Creating Schedules and Routines to Enhance your Writing

Bad me! I checked in this morning and realized it’s been a little over a week since our last post and we’ve run out of scheduled posts. So time for me to emerge from the writing/editing cave I’ve been hiding in for the last month and get to work on some Writing as a Business posts I promised everyone. 😀

I’m going to save the post about Plots for the next couple of slots and jump to scheduling and routines, mainly because I’ve been dealing with this of late and it’s on my mind right now. On my blog I wrote a post, It’s all About Balance, and no you don’t have to click the link to read the post. I’m going to use much of what I talked about there here.

A few weeks back I started to feel overwhelmed by the demands being placed on me and not getting to any of my editing and writing. I decided it was time for a break from anything I considered a time waster while I learned to could juggle all the new responsibilities with all my old responsibilities.

This meant finding a schedule that would allow me to spend time with my kids and husband, do my housework, take care of ranch, write and edit and market my books, and  work on book cover designs for clients. This means sticking to a schedule long enough for it to become a routine or learn what works and what doesn’t.

Creating a Writing Schedule or Routine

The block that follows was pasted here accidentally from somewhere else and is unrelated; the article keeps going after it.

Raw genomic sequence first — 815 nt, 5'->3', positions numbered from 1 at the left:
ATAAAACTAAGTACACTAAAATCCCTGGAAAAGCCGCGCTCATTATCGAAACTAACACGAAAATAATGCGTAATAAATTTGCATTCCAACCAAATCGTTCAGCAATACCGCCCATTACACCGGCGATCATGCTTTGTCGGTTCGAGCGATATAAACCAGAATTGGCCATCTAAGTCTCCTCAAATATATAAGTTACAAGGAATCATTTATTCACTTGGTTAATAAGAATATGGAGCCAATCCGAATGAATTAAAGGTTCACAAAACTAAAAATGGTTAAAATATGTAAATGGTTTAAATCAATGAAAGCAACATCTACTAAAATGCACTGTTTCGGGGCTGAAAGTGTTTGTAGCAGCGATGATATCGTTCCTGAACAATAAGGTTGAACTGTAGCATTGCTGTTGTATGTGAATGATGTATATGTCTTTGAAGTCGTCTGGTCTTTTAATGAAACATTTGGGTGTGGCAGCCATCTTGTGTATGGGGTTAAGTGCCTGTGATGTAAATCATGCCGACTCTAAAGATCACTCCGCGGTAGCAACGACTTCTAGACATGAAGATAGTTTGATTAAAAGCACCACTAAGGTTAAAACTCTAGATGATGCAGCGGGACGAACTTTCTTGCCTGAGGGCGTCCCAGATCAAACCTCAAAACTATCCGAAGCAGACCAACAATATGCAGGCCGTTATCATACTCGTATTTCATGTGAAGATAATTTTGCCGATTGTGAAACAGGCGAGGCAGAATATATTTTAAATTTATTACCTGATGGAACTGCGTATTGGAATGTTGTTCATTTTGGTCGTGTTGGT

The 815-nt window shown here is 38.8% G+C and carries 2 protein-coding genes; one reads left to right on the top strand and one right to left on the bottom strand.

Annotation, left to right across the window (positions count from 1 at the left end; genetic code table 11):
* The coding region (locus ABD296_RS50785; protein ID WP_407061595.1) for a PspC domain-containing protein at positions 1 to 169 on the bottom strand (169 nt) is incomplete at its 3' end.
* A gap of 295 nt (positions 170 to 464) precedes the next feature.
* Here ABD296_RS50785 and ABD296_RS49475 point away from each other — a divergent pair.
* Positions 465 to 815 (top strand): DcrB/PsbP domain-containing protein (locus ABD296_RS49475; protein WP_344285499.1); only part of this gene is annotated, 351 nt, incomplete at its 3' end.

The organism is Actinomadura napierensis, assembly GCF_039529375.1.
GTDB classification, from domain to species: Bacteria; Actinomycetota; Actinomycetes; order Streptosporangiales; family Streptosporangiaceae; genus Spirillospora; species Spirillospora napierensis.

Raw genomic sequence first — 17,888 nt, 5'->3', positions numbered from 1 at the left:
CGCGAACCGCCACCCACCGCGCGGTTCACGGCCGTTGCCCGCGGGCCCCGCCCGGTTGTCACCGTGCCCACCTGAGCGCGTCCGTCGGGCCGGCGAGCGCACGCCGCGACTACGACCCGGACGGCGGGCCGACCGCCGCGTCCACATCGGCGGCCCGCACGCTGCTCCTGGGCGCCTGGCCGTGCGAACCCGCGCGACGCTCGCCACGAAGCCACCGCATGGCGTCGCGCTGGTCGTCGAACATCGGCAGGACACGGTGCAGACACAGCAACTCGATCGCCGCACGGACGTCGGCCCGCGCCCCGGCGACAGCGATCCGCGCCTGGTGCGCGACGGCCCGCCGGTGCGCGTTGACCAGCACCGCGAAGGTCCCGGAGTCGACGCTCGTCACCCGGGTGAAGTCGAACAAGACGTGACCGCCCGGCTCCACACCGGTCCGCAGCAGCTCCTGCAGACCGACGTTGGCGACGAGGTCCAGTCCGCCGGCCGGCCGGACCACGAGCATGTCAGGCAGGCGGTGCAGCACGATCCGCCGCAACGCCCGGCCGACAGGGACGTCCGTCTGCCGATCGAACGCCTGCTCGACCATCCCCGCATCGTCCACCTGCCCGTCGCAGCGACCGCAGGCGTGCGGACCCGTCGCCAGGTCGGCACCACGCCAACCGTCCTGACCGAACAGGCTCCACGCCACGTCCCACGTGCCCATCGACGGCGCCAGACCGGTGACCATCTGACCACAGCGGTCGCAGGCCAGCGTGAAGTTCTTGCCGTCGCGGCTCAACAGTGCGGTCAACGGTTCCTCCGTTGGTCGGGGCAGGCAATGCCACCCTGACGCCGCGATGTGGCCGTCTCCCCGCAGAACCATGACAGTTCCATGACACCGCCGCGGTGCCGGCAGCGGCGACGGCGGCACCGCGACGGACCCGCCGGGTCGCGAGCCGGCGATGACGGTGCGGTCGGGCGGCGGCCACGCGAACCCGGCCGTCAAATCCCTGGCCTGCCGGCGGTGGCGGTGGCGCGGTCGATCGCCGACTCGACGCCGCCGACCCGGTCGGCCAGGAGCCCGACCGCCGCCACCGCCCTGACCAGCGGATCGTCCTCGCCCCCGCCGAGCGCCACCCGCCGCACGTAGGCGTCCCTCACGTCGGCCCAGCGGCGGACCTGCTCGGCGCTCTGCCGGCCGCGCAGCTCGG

For me a daily routine is imperative. I’d get nothing done if I didn’t. When building a writing schedule there are some things I take into account:

1. What is the time that best suits me for certain tasks (i.e. writing, editing, marketing, etc)
2. What is my work schedule (i.e. ranch, book designing, etc).
3. What are my writing and publishing goals for the year.
4. What are my other responsibilities

I wrote down everything I could think of and started to build a routine that works for my needs. If I want to write a book in a year, I create a list of all the things I’ll have to do to accomplish this. Working on characters, plotting, writing, etc. I take these smaller goals to meet my bigger goal.

I know that my schedule won’t work for everyone, hell, some days it barely works for me. But I thought an example might help some of you.

I start my morning by looking over my to-do list while my computer boots up. Then I write or edit (M-F I wake at 6am to get my youngest ready for school and on the bus by 7am. So I start my writing time after I send her off. On Sat. and Sun. I sometimes get to sleep in, if not I have to start breakfast before I write.). I try to get at least 2 hours of writing or editing done.

Setting limits to your writing time will help you not over do it and burn out. A time allotment, page count, or a word goal are the most common. If these don’t work for you, don’t sweat it. 😀

I mark off all the tasks that I accomplished that day and write down notes of what I need to do tomorrow. This way, when I start my day all I have to do is look at my schedule and know where to start. This saves me time and useless staring at the computer screen.

Then I write a blog post if I’m in the mood before I check emails. If I have any emails or blog comments that I need to responded to I do that first, Business related newsletters and blogs are next.

I shut down my computer for the day and start my other responsibilities and spend time with my kids. After I get my kids off the to bed at 8pm, I’m ready to start working on book cover designs. I look at my to-do list while my computer is booting up. I check emails to see if there is anything “urgent” for me to respond to, changes that needed to be made to a cover, or new clients before I start working. I do not read blogs or business newsletters, that will wait until tomorrow.